How should I respond when my child says "I hate you"? (ages 5 to 8)

How should I respond when my child says

We are searching data for your request:

Forums and discussions:
Manuals and reference books:
Data from registers:
Wait the end of the search in all databases.
Upon completion, a link will appear to access the found materials.

By the time a child hits school age, he probably has a better handle on his anger and should be acting out less than he did as a preschooler. Even so, he's still likely to lash out verbally now and then — especially about perceived injustices ("Why do I have to go to bed when Adam gets to stay up until nine? I hate you!"). When that happens, he needs your help deciphering his feelings — and dealing with them.

When your grade-schooler blurts, "I hate you!" resist the urge to tell him he doesn't mean it, which belittles his very real feelings. And though you may be tempted to respond with, "Well, I love you," this will only shame him. Instead, label his emotions without judging them: "You seem angry. You really want to stay up longer."

At this age, he's likely to respond with another outburst: "You never let me stay up late!" or "You always make me go to bed at a baby time!" Rather than volley with a knee-jerk, "Yes, I do!" or "No, I don't!" continue to help him articulate his feelings: "You wish you could stay up later. It's hard to go to bed when you know other kids are still up. That's a tough one."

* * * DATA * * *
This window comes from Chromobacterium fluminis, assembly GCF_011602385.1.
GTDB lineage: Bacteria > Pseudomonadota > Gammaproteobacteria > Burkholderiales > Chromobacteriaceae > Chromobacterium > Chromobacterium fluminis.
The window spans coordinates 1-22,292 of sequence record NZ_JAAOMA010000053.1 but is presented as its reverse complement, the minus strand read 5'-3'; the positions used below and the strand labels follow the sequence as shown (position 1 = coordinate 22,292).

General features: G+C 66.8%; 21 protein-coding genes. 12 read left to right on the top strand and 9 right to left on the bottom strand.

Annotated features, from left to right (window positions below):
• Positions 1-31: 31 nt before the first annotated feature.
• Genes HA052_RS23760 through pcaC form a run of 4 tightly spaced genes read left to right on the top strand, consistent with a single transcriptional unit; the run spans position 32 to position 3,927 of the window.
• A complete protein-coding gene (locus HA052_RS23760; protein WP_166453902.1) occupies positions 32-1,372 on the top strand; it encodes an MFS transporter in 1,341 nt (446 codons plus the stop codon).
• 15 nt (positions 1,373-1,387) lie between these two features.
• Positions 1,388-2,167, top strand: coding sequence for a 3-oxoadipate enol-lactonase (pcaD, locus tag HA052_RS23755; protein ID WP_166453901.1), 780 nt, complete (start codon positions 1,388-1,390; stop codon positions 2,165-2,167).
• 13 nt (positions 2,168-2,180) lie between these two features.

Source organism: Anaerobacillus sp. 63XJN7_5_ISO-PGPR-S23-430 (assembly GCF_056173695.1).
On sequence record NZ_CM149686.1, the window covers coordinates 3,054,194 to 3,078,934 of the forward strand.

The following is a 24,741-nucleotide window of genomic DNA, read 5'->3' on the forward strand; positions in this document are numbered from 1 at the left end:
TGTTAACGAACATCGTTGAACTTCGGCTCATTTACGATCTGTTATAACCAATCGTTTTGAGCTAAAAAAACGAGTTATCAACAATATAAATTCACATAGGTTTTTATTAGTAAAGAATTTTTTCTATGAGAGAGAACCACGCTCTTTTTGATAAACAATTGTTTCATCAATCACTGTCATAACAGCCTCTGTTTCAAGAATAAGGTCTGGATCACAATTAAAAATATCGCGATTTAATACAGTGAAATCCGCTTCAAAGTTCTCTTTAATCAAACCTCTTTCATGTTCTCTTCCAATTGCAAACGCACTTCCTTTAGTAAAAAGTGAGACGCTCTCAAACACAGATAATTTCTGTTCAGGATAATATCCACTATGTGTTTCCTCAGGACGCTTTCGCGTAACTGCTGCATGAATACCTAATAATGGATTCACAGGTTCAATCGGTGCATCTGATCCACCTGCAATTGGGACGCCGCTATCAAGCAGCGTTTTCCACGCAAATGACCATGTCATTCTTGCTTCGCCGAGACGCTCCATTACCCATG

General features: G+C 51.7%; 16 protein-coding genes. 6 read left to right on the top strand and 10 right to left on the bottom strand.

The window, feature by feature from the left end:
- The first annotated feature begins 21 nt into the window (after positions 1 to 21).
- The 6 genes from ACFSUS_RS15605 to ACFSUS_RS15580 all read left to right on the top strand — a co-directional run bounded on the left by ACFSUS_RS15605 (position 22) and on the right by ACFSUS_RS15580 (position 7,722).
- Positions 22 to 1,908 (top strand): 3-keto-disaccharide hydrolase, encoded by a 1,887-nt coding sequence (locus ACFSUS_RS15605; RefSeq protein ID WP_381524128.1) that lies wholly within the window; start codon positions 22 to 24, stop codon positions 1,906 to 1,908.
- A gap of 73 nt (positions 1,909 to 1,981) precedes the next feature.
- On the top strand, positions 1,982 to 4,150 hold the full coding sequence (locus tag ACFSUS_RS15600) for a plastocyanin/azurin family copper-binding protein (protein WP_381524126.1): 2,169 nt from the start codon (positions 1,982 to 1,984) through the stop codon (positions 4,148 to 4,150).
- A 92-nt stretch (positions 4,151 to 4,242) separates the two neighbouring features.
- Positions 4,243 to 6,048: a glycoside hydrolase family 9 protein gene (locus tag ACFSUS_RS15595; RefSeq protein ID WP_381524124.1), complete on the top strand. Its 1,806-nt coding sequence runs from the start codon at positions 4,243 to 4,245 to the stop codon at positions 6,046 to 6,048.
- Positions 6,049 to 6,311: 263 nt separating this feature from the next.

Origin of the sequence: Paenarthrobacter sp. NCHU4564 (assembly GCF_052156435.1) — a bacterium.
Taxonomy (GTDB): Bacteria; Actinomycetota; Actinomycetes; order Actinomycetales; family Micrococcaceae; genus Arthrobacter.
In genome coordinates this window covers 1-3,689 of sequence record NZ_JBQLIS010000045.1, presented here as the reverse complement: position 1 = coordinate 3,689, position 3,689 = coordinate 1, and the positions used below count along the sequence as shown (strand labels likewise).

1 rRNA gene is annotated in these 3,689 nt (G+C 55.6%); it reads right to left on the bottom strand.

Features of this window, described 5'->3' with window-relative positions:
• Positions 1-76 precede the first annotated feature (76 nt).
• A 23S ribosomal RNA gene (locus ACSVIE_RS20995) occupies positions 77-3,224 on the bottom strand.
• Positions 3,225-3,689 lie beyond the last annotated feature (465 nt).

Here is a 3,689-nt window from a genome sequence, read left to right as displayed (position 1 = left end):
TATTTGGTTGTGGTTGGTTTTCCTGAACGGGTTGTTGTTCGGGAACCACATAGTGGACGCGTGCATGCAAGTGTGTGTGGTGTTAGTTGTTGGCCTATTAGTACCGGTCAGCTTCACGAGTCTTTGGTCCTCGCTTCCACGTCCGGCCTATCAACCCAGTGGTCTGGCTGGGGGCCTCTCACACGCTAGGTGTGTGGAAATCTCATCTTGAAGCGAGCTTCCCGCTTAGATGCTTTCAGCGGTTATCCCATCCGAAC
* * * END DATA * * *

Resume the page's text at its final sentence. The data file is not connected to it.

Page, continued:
Next, restate your limits, but help him explore his options within those boundaries: "On school nights, your bedtime is at eight — otherwise you won't be rested in the morning. But you can read a book in bed for a little while, or I could read to you. Which would you prefer?"

Although your child's verbal assaults can be hurtful, do your best not to take them personally. After all, he's merely copying what he's seen you and others do in many situations — that is, translating a strong emotion into a simple word: "I hate waiting for the bus!" or "I hate it when the phone rings during dinner!" for example. Most important, remind yourself that your grade-schooler's behavior is normal, and in no way indicates how he really feels about you.

Watch the video: How to Deal with Disrespectful Students. Classroom Management (August 2022).

Video, Sitemap-Video, Sitemap-Videos